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iThenticate – plagiarism scanner for research

In this course PhD candidates are taught how to use the tool iThenticate to check research on plagiarism.

About the Quick Start Guide

This quick start guide will help you get started with using iThenticate. First time users will receive an email with a username and a one-time password via the key user of their faculty. You may only log in once with the one-time password, which you will need to change the first time you log in. 


After receiving your credentials you can login via, clicking on the ‘Login’ button in the top right corner. 

You can sign in using your VU email address and password and clicking the button ‘Login’.  

It’s worth noting that the option ‘Sign Up’ is not available to create an account yourself, as the VU has a campus license for PhD candidates. You can create an account by contacting the key user iThenticate within your faculty. A list of key users per faculty can be found on the contact page. 

After a successful login the start screen of the iThenticate app appears: 

Start plagiarism scan

To start a new plagiarism scan you must select the folder ‘My Documents’ within the folder group ‘My Folders’. After selecting the folder, the section ‘Submit a document’ appears on the right side of the screen.  You can submit your document by choosing ‘Upload a File’ (or one of the others options to submit a document).

You will be asked to fill in your first name, last name and the title of the document. Next, you can submit the document that you want to be scanned by browsing via the ‘Choose File’ button. The requirements of the file can be found on the right side of the screen – the file should not be larger than 100mb, 800 pages, and can be a variety of document types like Word, Text, PostScript, PDF, HTML, Excel, PowerPoint, Word Perfect WPD, OpenOffice ODT, RTF and Hangul HWP.  

 To start the plagiarism scan, select the button ’upload’. 



It can take some time for the tool to process the scan. You can monitor the processing status in your selected folder, which is first indicated by saving, followed up by processing, and is completed when the similarity percentage (%) is shown. This indicates the percentage of the submitted text that is similar to online sources that are part of the iThenticate database. As example the submitted file below (test file) shows 97% similarity with online sources part of the iThenticate database.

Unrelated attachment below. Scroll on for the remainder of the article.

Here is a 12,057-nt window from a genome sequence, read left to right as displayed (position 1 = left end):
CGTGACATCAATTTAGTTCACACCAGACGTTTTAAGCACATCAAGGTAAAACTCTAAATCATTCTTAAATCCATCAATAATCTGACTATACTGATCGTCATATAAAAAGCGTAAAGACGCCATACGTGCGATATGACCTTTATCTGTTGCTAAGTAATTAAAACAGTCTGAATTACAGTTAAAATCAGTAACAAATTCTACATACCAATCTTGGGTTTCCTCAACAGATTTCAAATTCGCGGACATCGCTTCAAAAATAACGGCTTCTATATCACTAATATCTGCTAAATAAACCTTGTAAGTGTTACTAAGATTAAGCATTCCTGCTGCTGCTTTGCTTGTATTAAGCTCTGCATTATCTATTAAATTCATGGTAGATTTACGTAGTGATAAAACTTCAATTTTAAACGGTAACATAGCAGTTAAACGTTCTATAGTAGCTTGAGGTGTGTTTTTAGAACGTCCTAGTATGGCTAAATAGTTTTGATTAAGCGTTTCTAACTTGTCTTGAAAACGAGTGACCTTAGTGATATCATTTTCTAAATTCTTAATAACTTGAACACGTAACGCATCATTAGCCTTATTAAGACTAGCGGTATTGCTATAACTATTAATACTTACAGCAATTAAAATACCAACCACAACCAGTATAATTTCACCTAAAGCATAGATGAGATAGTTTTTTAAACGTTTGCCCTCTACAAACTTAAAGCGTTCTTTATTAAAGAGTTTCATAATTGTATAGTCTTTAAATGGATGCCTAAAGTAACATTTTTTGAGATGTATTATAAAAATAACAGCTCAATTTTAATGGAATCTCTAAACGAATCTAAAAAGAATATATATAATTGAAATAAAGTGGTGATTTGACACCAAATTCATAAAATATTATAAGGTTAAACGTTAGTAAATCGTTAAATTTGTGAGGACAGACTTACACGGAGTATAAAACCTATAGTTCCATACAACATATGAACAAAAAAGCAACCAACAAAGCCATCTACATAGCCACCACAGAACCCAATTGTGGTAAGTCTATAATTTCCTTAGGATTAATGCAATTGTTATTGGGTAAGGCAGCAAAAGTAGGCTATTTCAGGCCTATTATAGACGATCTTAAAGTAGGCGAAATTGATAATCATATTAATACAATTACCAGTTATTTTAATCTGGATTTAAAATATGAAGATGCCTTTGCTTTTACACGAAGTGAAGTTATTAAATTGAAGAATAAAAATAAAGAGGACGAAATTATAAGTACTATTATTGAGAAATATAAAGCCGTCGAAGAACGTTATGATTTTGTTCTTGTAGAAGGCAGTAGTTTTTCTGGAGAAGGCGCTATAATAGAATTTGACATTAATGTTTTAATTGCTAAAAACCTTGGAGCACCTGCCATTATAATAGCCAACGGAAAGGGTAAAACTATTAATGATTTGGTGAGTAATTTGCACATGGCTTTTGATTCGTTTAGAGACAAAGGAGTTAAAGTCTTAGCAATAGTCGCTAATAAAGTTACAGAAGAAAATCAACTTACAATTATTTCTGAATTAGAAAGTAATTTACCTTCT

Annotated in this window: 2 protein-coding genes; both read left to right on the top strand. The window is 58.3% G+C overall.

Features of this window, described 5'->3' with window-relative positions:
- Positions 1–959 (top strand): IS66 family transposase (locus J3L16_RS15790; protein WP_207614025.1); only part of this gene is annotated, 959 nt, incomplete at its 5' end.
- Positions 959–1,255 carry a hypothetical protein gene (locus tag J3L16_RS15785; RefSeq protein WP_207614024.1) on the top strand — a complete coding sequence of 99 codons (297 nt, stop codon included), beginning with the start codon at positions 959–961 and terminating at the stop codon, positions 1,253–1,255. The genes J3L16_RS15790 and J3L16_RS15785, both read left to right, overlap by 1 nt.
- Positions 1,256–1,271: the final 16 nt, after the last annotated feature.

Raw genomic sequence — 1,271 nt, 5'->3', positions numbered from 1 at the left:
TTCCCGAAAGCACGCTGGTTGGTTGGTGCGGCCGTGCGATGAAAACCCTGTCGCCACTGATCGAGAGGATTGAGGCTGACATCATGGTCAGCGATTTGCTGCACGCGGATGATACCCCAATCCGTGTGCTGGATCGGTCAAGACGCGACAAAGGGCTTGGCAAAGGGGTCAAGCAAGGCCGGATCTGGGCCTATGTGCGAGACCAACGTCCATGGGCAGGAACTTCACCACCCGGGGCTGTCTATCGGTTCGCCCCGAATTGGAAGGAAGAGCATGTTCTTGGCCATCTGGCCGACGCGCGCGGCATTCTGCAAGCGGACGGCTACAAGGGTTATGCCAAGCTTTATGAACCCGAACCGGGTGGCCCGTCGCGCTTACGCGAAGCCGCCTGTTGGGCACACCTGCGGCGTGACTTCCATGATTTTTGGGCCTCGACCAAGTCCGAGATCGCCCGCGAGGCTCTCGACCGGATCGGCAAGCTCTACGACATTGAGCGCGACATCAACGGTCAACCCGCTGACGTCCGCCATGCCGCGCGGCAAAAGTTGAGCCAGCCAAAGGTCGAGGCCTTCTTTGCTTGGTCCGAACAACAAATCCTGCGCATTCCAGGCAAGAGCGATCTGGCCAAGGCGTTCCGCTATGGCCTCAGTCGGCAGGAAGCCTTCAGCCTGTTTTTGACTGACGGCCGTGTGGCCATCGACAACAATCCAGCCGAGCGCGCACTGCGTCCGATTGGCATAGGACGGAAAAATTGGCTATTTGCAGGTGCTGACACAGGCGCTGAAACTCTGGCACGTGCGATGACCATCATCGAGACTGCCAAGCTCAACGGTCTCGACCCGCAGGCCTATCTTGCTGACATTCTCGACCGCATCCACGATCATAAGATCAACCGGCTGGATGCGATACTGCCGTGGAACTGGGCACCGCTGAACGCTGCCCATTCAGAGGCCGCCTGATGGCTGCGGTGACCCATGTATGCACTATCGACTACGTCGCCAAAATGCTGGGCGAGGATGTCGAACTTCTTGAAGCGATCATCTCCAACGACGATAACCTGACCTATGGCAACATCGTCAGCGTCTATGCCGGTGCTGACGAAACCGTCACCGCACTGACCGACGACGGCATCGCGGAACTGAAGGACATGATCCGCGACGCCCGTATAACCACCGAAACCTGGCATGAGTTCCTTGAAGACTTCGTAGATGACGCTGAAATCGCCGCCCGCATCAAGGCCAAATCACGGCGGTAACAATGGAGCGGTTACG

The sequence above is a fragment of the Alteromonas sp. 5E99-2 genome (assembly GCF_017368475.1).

The similarity percentage in itself is not automaticallly a verdict on plagiarism. The results of the scan must always be analysed by the PhD candidate together with the (co-)supervisor. The (co-)supervisor can help interpreting the results. Further assistance and more information about completing your mandatory plagiarism check is available via the key user iThenticate.  

A detailed view of the similarities found by iThenticate can be accessed by clicking on the similarity percentage. The texts that are found similar with online sources are highlighted with different colors, each color corresponding to another source. The sources of the similarities can be found on the right side of the screen. By clicking on a source (right) or the highlighted text (left) a drilldown to the source can be made, as well the location of the specific text within the source. 





Save, share and export results

The scan will be saved in the chosen folder enabling the PhD candidate to revisit the scan results. You can share the scan, for instance with the key user iThenticate via the ‘sharing’ option after selecting the folder at the iThenticate start screen. The person(s) you want to share the results with needs to have an iThenticate account. All key users iThenticate have an iThenticate account. If you want to share the results digitally with a person without an iThenticate account (for instance your (co-)supervisor), you can save the scan results as PDF file via the print icon in the bottom left corner in de detailed view. Note that reviewing the results together with your supervisor is easiest by viewing your iThenticate account together, either physically or by sharing your screen in an online meeting.